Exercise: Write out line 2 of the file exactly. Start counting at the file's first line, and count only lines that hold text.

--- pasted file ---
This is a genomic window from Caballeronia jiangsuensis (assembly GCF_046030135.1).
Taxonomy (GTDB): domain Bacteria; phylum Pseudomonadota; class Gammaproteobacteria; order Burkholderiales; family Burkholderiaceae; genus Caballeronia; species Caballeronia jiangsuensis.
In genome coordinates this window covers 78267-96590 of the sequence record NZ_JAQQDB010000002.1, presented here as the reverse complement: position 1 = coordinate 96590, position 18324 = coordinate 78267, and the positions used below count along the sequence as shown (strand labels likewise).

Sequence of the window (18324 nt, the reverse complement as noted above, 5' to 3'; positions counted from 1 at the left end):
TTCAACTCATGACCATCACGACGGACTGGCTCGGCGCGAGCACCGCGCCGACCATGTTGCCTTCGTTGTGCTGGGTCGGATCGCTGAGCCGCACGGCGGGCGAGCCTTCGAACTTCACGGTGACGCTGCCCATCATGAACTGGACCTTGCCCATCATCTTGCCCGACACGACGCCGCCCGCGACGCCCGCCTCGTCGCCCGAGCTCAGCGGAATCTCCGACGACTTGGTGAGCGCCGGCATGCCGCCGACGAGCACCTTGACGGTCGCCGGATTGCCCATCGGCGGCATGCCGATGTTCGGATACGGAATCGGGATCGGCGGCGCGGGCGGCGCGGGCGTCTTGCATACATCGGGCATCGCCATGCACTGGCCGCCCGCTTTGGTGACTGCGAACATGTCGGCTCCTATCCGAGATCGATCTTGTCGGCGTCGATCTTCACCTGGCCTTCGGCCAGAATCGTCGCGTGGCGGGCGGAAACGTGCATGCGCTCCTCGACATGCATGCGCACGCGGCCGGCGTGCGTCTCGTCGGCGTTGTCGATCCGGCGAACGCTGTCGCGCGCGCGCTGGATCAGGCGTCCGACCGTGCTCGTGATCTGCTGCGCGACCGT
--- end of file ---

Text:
Taxonomy (GTDB): domain Bacteria; phylum Pseudomonadota; class Gammaproteobacteria; order Burkholderiales; family Burkholderiaceae; genus Caballeronia; species Caballeronia jiangsuensis.